While you’re doing your newsletter thing, you’re also building community in your nonprofit. Making the communication two-way, making the newsletter interactive, you’re building your network, reaching new people.

Share your comments on this blog if you like. Or if you seek private contact, you can reach me directly at, check my website, tweet me @STEVENETWORK.

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A Shot of Red Bull for the Board Meeting

Here we are, counting down to the first day of spring, looking for that energy boost to get spring cleaning underway.
Coming out of our winter hibernation, it’s a good idea to check in on the energy level for our board. Are meetings lacking some zip? Are our financial numbers not quite where we’d like to see them, but in need of some constructive attention?
It’s tough. Rumor has it we’re moving out of recession and recovery is just around the corner.
For the moment, we have some work to do, some tough decisions to make and, we’re struggling to find the energy…to get all members of the board out, at the meeting, coming ready to engage in what can work for us to get us over the hump.
Cans of Red Bull probably aren’t really what will do the trick.
But what the heck. Maybe have a few cans on the refreshment table to perk some interest, get a chuckle, maybe provoke a lecture on healthy diet from the board scold.
Here are some tips that can provoke a needed jolt:

  • Put a story on the agenda. Ask a person or volunteer who benefits from the service you provide, share a story about the value you deliver.
  • Shake up the line-up. Oral reports at the board meeting? Keep these at a minimum. But if there’s one or two that will be requiring board action, ask the committee chair to designate a member on the board to give the report, or augment the report. Engage more members in the process of the meeting!
  • Sweeten Up the refreshments. Ask a member if they’d bake or pick up from a bakery a special treat for the members to enjoy. A bit of sugar can add energy. Something special can add a smile, share some appreciation.
  • Allow for some “Generative” time. Set aside a fifteen-to-thirty minute discussion time. No Roberts Rules. A conversation around something real happening in the community or the economy that’ll be good for all to know, that impacts decisions, adds to the board’s knowledge base. Get into the habit of asking different members of the board to come prepared to lead discussion time.
  • Did someone say fundraising? What can the board do to stimulate revenue? It can’t always be about cutting expenses. There needs to be some creative, new effort by members to devise a way they can add to the treasury. Will someone step up, propose an idea with some forethought/planning, and solicit members to pitch in?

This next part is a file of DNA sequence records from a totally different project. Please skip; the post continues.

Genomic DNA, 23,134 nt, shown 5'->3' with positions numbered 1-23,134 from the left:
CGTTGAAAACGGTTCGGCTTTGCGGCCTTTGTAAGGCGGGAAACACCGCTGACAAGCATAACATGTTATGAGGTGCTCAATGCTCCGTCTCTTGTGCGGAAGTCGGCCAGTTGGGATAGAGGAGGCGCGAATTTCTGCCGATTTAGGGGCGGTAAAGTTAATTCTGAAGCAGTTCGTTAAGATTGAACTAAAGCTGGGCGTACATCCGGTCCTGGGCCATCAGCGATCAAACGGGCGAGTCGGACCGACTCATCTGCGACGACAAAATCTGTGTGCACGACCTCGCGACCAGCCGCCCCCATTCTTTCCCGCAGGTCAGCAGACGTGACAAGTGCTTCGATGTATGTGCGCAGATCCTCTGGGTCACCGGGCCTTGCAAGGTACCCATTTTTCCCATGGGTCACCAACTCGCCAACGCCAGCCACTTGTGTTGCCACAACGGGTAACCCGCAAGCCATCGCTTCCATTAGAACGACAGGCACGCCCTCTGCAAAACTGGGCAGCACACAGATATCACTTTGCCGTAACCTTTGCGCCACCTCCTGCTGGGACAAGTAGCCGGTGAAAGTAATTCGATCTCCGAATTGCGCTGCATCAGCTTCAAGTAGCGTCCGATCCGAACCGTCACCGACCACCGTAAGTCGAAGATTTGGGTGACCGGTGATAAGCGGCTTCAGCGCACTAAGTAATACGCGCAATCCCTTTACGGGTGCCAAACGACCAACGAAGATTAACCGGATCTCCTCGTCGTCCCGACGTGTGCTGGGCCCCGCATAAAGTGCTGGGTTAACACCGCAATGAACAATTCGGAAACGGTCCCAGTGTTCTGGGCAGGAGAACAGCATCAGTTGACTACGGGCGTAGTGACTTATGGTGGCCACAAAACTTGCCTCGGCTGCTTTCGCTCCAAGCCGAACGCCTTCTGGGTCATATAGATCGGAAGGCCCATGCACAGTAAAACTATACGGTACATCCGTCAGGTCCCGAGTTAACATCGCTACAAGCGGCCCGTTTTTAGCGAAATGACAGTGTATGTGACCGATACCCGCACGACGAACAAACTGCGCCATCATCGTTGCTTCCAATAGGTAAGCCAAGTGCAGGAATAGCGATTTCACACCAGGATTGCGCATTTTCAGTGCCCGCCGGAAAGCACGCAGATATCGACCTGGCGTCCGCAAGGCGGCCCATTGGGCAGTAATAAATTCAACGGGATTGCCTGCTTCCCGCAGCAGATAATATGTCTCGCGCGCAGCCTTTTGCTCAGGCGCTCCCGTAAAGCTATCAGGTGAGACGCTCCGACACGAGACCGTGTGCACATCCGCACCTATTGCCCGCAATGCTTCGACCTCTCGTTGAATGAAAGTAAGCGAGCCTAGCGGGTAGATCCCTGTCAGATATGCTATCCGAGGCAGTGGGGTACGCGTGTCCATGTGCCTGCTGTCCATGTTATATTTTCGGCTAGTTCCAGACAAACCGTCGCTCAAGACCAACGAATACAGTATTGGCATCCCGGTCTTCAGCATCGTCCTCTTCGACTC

So, let’s find some energy sources to stir things up a bit, leave members thinking as they head for the door following adjournment, “Now that was a good meeting!”

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An Act of Inspiration

I don’t know where you were Super Bowl Sunday about 9:00 when CBS Sunday Morning came on. It’s among my two or three appointment TV times. On that Sunday, I was blown away by a segment entitled, “Selling Your Home for Charity.” Yes, you read that right. The Selwen family of Atlanta, Georgia sold their home and donated $800,000 of the proceeds to charity.
Hannah is the daughter in this family, and she couldn’t reconcile seeing homeless, hungry people around her while living in the lap of luxury. So, she got the ball in motion.
Americans are generous. On average, we give 2.2% of what we earn to charities of our choice, including our church, synagogue, mosque…wherever you may go to worship. In 2008, our charity accounted for $307 billion (Giving USA, 2009).
The Selwen family has written a book, “The Power of Half.” They took half the proceeds from the sale of their home and donated it to the Hunger Project; specifically, to build a mill in a town in Ghana. They used the other half to buy a home for themselves a few blocks away from where they once lived that occupies about half the footprint of their first home. In their book, they describe how the came to this act that goes beyond our understanding of “generosity.” A twist on the saying, “build it, and they will come.”
This Act of Inspiration came from a personal experience. Hannah Selwen had a philanthropic urge, and recruited her family to act on it. I wonder if there was some deep-seated sense for doing the right thing that drove her to act.
Stories like the Selwen’s are good to hear.
I advocate nonprofits I work with to find their stories. How the program services they provide have changed peoples’ lives for the better. How, if they could do a bit more, they could reach and serve a few more people. So the mission and the services provided can tap into the philanthropic spirit that lies within each of us. Well, at least 75% of us.
Henry David Thoreau said, “What is the use of a house if you haven’t got a tolerable planet to put it on?” Indeed.
In the same segment, CBS also interviewed Willie Mae Dorsey, a checkout clerk at an Atlanta supermarket. Willie Mae told CBS she makes $25,000 a year and gives 10% of what she makes to charity.
Willie Mae is an inspiration.
We have lots of inspiring stories. Find them. Tell them. They bring out the best in people. They give people good reason to want to join you in making a difference in the lives of people you serve.
Use this link to see the CBS Sunday Morning segment:
To check out my consulting practice:
To follow me on Twitter: @STEVENETWORK.